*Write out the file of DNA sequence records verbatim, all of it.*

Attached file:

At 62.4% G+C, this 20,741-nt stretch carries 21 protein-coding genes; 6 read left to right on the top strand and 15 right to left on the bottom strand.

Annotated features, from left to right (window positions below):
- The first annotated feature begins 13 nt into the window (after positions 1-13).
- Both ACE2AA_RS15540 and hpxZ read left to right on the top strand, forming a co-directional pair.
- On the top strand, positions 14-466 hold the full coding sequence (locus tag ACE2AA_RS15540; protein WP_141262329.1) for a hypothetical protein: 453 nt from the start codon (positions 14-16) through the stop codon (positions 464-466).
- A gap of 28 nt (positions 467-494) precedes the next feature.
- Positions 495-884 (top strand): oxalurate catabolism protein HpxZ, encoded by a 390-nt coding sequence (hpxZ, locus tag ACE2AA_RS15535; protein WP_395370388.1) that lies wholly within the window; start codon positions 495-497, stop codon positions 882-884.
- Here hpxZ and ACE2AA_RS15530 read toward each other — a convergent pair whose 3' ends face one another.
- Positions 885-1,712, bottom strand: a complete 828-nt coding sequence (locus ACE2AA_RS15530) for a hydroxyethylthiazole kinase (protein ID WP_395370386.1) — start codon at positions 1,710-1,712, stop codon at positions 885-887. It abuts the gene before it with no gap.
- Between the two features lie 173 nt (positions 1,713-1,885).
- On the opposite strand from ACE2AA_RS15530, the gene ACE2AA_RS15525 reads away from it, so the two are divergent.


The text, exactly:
At 62.4% G+C, this 20,741-nt stretch carries 21 protein-coding genes; 6 read left to right on the top strand and 15 right to left on the bottom strand.

Annotated features, from left to right (window positions below):
- The first annotated feature begins 13 nt into the window (after positions 1-13).
- Both ACE2AA_RS15540 and hpxZ read left to right on the top strand, forming a co-directional pair.
- On the top strand, positions 14-466 hold the full coding sequence (locus tag ACE2AA_RS15540; protein WP_141262329.1) for a hypothetical protein: 453 nt from the start codon (positions 14-16) through the stop codon (positions 464-466).
- A gap of 28 nt (positions 467-494) precedes the next feature.
- Positions 495-884 (top strand): oxalurate catabolism protein HpxZ, encoded by a 390-nt coding sequence (hpxZ, locus tag ACE2AA_RS15535; protein WP_395370388.1) that lies wholly within the window; start codon positions 495-497, stop codon positions 882-884.
- Here hpxZ and ACE2AA_RS15530 read toward each other — a convergent pair whose 3' ends face one another.
- Positions 885-1,712, bottom strand: a complete 828-nt coding sequence (locus ACE2AA_RS15530) for a hydroxyethylthiazole kinase (protein ID WP_395370386.1) — start codon at positions 1,710-1,712, stop codon at positions 885-887. It abuts the gene before it with no gap.
- Between the two features lie 173 nt (positions 1,713-1,885).
- On the opposite strand from ACE2AA_RS15530, the gene ACE2AA_RS15525 reads away from it, so the two are divergent.